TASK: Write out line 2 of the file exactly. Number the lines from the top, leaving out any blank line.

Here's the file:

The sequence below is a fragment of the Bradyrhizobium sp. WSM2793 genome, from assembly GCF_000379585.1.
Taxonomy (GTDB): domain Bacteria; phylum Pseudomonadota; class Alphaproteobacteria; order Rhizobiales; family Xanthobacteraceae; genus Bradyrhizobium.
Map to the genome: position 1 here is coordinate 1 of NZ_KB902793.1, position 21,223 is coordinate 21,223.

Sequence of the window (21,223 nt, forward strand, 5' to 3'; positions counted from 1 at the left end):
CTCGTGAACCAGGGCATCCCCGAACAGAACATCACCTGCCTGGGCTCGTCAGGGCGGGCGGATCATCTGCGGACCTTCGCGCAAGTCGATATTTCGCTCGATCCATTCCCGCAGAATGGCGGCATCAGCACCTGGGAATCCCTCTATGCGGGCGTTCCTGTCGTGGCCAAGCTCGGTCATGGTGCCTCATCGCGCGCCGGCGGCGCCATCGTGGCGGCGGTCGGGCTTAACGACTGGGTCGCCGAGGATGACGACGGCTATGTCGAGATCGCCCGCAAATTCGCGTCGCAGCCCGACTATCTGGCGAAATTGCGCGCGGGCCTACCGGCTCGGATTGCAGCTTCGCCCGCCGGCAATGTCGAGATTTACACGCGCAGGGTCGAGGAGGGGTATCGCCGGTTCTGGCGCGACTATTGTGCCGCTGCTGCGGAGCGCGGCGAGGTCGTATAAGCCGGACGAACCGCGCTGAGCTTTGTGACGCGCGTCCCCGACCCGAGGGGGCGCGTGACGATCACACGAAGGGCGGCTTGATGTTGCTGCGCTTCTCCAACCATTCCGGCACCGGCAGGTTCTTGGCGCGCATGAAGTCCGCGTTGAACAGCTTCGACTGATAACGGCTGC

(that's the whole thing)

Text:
Taxonomy (GTDB): domain Bacteria; phylum Pseudomonadota; class Alphaproteobacteria; order Rhizobiales; family Xanthobacteraceae; genus Bradyrhizobium.